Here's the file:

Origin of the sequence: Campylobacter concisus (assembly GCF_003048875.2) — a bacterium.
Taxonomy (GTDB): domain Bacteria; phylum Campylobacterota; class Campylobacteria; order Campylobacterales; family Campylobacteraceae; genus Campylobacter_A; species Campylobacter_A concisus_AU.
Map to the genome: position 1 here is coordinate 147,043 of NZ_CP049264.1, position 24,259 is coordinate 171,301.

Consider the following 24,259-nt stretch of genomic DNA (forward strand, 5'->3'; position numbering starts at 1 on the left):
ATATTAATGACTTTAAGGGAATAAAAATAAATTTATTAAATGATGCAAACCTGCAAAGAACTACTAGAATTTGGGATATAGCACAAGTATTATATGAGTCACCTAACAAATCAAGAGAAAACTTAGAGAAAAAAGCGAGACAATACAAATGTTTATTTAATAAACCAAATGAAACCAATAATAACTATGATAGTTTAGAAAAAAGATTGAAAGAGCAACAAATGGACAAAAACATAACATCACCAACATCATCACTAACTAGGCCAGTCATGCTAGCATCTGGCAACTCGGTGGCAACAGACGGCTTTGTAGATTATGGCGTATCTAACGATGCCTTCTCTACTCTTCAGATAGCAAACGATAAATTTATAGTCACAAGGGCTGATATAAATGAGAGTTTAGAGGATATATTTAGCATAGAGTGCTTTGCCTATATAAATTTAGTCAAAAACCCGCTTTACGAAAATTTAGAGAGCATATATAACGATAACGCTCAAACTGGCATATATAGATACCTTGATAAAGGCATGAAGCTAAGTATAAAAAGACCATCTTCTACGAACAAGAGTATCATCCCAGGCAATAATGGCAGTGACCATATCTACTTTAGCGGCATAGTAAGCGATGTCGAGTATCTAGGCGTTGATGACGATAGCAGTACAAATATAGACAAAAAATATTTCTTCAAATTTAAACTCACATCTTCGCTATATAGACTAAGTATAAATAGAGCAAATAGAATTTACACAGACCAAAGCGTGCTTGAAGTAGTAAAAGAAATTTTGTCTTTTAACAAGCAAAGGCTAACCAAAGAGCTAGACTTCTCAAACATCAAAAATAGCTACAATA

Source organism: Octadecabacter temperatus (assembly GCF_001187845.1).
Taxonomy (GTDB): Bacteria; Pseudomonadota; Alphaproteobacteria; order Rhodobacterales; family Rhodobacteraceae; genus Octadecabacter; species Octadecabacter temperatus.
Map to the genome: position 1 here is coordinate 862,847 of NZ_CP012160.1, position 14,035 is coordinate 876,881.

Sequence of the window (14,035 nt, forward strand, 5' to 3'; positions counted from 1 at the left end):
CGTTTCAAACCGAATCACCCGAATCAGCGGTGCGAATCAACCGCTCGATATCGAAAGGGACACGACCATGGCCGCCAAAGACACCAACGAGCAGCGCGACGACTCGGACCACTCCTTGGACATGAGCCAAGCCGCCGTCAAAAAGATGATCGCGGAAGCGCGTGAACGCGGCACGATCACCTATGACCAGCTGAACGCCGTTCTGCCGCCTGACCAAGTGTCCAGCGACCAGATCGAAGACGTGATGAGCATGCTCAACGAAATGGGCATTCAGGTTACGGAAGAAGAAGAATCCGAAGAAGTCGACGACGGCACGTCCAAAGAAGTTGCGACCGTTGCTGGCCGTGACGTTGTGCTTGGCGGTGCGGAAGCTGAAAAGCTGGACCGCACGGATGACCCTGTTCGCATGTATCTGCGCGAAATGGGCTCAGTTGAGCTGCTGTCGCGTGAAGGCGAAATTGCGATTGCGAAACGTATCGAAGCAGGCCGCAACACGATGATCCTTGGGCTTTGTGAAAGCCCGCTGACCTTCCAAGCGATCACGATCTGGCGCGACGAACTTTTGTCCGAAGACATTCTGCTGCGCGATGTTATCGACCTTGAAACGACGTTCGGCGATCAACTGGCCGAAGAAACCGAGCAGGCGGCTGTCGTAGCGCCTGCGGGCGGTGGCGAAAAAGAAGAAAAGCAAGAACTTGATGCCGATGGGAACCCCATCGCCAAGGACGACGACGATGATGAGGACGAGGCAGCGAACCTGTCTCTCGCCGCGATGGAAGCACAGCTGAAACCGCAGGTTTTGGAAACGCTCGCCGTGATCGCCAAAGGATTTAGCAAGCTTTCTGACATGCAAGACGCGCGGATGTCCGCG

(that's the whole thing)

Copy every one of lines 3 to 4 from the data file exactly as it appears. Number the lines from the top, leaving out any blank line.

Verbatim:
Map to the genome: position 1 here is coordinate 147,043 of NZ_CP049264.1, position 24,259 is coordinate 171,301.

Consider the following 24,259-nt stretch of genomic DNA (forward strand, 5'->3'; position numbering starts at 1 on the left):